Tuesday, May 08, 2012

On miles of sand, one little pink beastie

The supermoon, or more correctly, the perigee-syzygy* moon, when the moon is both full and at its closest approach to earth, causes greater than usual tides, both lower and higher. I checked our local tables, and sure enough, the tide dropped this weekend to well below the bottom line on the chart. And in the afternoons when we're free, to boot.

We went down to Boundary Bay Sunday afternoon. Far, far in the distance, halfway to Crescent Beach on the opposite shore, there was a narrow line of blue water. All the rest was sand, mud, and snails.

Looking from Centennial Beach area south to Point Roberts, and the Gulf islands beyond.

We took our time walking out. I was wading in all the tide pools we passed, looking at sculpins and hermit crabs. Halfway out to the edge, I was bent over trying to take a decent photo of a big skeleton shrimp, when a kid came along, slowed to see what I was doing (she couldn't see anything). She walked on, only a few steps, and stopped. Good thing; when I finally gave up on the amphipod, she called my attention to something pink on the sand. Otherwise, I would have headed off in the other direction, where Laurie was waiting for me.

Something pink.

I'd never seen one of these before, but my evenings of leafing through guides bore fruit; I knew what it was! A ghost shrimp! No, not a shrimp, I told the girl, a ghost shrimp. A Bay ghost shrimp, Neotrypaea californiensis, as I found later, checking the Encyclopedia.

I called and waved to Laurie, and he came over. The girl left.** We settled down to take photos. But what was happening?

He's backing out, away from that big pincer. We had caught him at the tail end of a molt.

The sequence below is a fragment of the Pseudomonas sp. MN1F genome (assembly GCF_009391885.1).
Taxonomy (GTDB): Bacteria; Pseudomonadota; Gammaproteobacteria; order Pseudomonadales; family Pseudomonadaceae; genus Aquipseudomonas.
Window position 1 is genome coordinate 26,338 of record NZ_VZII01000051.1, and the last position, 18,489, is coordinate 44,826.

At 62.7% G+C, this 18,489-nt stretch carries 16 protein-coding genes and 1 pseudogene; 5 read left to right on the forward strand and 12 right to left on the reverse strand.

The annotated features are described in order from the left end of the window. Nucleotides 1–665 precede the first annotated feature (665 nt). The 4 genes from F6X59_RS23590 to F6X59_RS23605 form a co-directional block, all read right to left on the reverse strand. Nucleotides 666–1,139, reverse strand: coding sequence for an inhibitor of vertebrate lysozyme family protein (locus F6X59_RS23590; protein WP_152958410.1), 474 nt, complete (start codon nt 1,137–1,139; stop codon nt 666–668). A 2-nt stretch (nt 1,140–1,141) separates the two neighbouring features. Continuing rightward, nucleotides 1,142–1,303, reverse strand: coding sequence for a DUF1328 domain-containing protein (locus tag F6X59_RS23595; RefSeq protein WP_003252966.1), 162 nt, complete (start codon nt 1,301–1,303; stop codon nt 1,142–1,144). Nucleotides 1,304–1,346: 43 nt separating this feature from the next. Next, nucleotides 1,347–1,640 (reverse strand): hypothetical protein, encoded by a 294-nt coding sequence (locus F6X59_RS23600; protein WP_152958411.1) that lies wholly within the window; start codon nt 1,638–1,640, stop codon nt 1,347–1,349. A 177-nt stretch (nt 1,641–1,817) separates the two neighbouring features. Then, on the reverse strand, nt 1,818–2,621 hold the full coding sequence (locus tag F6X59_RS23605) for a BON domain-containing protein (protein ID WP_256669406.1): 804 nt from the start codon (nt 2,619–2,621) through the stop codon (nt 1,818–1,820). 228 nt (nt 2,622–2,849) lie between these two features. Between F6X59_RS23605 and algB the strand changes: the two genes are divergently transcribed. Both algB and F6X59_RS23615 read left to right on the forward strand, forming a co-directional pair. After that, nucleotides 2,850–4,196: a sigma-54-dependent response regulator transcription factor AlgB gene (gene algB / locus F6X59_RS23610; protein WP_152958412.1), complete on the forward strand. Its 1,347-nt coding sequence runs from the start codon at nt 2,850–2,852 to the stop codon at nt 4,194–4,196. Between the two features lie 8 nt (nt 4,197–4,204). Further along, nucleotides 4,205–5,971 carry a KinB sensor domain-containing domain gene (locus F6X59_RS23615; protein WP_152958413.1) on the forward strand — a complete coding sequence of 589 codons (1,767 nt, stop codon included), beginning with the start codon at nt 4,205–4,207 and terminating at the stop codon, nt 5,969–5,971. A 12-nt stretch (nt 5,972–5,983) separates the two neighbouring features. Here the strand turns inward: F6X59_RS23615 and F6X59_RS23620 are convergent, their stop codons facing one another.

Completely separated now, belly up and squirming rather awkwardly.

These animals live in burrows up to a couple of feet deep under the sand, their entrance and exit holes unnoticed among the millions of worm holes here. They rarely come out to the surface, where they are vulnerable; fish love to eat them. This guy must have come out to molt.

He flipped himself upright, and started inching backwards across the sand.

He's about 3 to 4 inches long; it's difficult to be exact, since he was curled up and kept stretching and folding. They may grow to about 4 1/2 inches long, and can live up to 16 years.

The long pincer on one side identifies him as a male. The females' pincers are more equal in length. At this stage, barely finished leaving the old skin behind, his pincer is thin, but he will pump liquid into it until it is bigger than the old one.

...in the males, the "master claw" can make up as much as 25% of the animal's mass – compared to only 10% in females – with the minor claw making up around 3% of the total body mass in both sexes. The enlarged claw is equally likely to be on the right side or the left side. (Wikipedia)

The big claw is not used for capturing prey; this critter feeds on detritus sifted out of the mud. Maybe it's just there to impress the females, or maybe he has to fight other males for her.

The ghost shrimp often shares his burrow with a variety of other animals; scaleworms, pea crabs, a burrowing clam, sometimes even small fish. And closer still, on his body he may have two species of commensal*** copepod and under the carapace possibly a parasitic isopod, Ione cornuta. We examined our photos carefully, looking for these.

And here they are! The little red circles with two "tails" are the copepod, Clausidium vancouverense. The "tails" are egg pouches.